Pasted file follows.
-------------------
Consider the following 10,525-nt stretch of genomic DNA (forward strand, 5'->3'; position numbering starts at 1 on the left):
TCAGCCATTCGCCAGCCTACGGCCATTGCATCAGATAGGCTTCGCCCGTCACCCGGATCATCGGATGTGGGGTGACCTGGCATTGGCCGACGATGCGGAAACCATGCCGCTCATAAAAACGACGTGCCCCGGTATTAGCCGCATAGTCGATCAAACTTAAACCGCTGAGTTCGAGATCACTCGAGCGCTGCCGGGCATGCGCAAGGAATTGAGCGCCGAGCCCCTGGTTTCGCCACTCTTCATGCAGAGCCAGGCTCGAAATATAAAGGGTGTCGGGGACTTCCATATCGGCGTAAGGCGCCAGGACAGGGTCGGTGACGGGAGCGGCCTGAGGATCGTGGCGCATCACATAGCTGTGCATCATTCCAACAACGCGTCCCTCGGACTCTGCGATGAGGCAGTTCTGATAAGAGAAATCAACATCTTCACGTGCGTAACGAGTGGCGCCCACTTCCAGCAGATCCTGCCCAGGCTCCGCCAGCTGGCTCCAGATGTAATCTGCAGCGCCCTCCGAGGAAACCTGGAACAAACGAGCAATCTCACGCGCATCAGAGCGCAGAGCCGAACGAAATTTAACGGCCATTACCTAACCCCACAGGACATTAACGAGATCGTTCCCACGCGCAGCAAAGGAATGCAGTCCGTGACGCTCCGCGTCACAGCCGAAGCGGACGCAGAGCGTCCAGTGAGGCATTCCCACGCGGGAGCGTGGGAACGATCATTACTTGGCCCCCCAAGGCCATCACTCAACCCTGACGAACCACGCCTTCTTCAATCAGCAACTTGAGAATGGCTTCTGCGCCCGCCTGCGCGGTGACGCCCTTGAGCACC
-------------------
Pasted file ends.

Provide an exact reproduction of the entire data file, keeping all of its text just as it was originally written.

Consider the following 10,525-nt stretch of genomic DNA (forward strand, 5'->3'; position numbering starts at 1 on the left):
TCAGCCATTCGCCAGCCTACGGCCATTGCATCAGATAGGCTTCGCCCGTCACCCGGATCATCGGATGTGGGGTGACCTGGCATTGGCCGACGATGCGGAAACCATGCCGCTCATAAAAACGACGTGCCCCGGTATTAGCCGCATAGTCGATCAAACTTAAACCGCTGAGTTCGAGATCACTCGAGCGCTGCCGGGCATGCGCAAGGAATTGAGCGCCGAGCCCCTGGTTTCGCCACTCTTCATGCAGAGCCAGGCTCGAAATATAAAGGGTGTCGGGGACTTCCATATCGGCGTAAGGCGCCAGGACAGGGTCGGTGACGGGAGCGGCCTGAGGATCGTGGCGCATCACATAGCTGTGCATCATTCCAACAACGCGTCCCTCGGACTCTGCGATGAGGCAGTTCTGATAAGAGAAATCAACATCTTCACGTGCGTAACGAGTGGCGCCCACTTCCAGCAGATCCTGCCCAGGCTCCGCCAGCTGGCTCCAGATGTAATCTGCAGCGCCCTCCGAGGAAACCTGGAACAAACGAGCAATCTCACGCGCATCAGAGCGCAGAGCCGAACGAAATTTAACGGCCATTACCTAACCCCACAGGACATTAACGAGATCGTTCCCACGCGCAGCAAAGGAATGCAGTCCGTGACGCTCCGCGTCACAGCCGAAGCGGACGCAGAGCGTCCAGTGAGGCATTCCCACGCGGGAGCGTGGGAACGATCATTACTTGGCCCCCCAAGGCCATCACTCAACCCTGACGAACCACGCCTTCTTCAATCAGCAACTTGAGAATGGCTTCTGCGCCCGCCTGCGCGGTGACGCCCTTGAGCACC